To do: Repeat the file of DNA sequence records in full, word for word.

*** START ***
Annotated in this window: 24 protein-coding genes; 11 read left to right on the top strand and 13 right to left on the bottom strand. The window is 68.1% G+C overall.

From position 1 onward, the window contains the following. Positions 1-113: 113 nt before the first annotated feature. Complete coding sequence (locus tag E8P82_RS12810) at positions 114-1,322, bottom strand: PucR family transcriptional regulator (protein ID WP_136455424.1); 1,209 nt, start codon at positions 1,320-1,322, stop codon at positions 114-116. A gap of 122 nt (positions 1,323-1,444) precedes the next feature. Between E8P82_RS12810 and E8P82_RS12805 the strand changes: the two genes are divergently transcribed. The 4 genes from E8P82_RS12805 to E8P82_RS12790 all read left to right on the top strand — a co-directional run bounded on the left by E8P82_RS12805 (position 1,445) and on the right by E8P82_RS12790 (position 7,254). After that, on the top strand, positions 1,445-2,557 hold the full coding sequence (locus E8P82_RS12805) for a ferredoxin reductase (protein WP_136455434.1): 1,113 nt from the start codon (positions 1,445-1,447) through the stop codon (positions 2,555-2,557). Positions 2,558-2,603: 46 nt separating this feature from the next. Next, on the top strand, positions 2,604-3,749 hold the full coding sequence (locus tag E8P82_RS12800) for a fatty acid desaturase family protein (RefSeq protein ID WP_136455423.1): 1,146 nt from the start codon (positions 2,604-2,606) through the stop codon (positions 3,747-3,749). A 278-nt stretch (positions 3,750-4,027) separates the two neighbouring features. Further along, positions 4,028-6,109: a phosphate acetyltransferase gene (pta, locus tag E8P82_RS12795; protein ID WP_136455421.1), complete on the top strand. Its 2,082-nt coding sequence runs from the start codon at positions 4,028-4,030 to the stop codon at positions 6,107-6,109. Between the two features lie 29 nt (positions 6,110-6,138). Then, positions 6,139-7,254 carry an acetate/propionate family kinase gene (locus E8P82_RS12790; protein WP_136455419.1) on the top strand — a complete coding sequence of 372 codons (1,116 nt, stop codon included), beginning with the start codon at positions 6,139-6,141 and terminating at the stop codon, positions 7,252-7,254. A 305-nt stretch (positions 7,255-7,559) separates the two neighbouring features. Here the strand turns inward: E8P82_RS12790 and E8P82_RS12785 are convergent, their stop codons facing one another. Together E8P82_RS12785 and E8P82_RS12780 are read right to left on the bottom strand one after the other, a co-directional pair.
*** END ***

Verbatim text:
Annotated in this window: 24 protein-coding genes; 11 read left to right on the top strand and 13 right to left on the bottom strand. The window is 68.1% G+C overall.

From position 1 onward, the window contains the following. Positions 1-113: 113 nt before the first annotated feature. Complete coding sequence (locus tag E8P82_RS12810) at positions 114-1,322, bottom strand: PucR family transcriptional regulator (protein ID WP_136455424.1); 1,209 nt, start codon at positions 1,320-1,322, stop codon at positions 114-116. A gap of 122 nt (positions 1,323-1,444) precedes the next feature. Between E8P82_RS12810 and E8P82_RS12805 the strand changes: the two genes are divergently transcribed. The 4 genes from E8P82_RS12805 to E8P82_RS12790 all read left to right on the top strand — a co-directional run bounded on the left by E8P82_RS12805 (position 1,445) and on the right by E8P82_RS12790 (position 7,254). After that, on the top strand, positions 1,445-2,557 hold the full coding sequence (locus E8P82_RS12805) for a ferredoxin reductase (protein WP_136455434.1): 1,113 nt from the start codon (positions 1,445-1,447) through the stop codon (positions 2,555-2,557). Positions 2,558-2,603: 46 nt separating this feature from the next. Next, on the top strand, positions 2,604-3,749 hold the full coding sequence (locus tag E8P82_RS12800) for a fatty acid desaturase family protein (RefSeq protein ID WP_136455423.1): 1,146 nt from the start codon (positions 2,604-2,606) through the stop codon (positions 3,747-3,749). A 278-nt stretch (positions 3,750-4,027) separates the two neighbouring features. Further along, positions 4,028-6,109: a phosphate acetyltransferase gene (pta, locus tag E8P82_RS12795; protein ID WP_136455421.1), complete on the top strand. Its 2,082-nt coding sequence runs from the start codon at positions 4,028-4,030 to the stop codon at positions 6,107-6,109. Between the two features lie 29 nt (positions 6,110-6,138). Then, positions 6,139-7,254 carry an acetate/propionate family kinase gene (locus E8P82_RS12790; protein WP_136455419.1) on the top strand — a complete coding sequence of 372 codons (1,116 nt, stop codon included), beginning with the start codon at positions 6,139-6,141 and terminating at the stop codon, positions 7,252-7,254. A 305-nt stretch (positions 7,255-7,559) separates the two neighbouring features. Here the strand turns inward: E8P82_RS12790 and E8P82_RS12785 are convergent, their stop codons facing one another. Together E8P82_RS12785 and E8P82_RS12780 are read right to left on the bottom strand one after the other, a co-directional pair.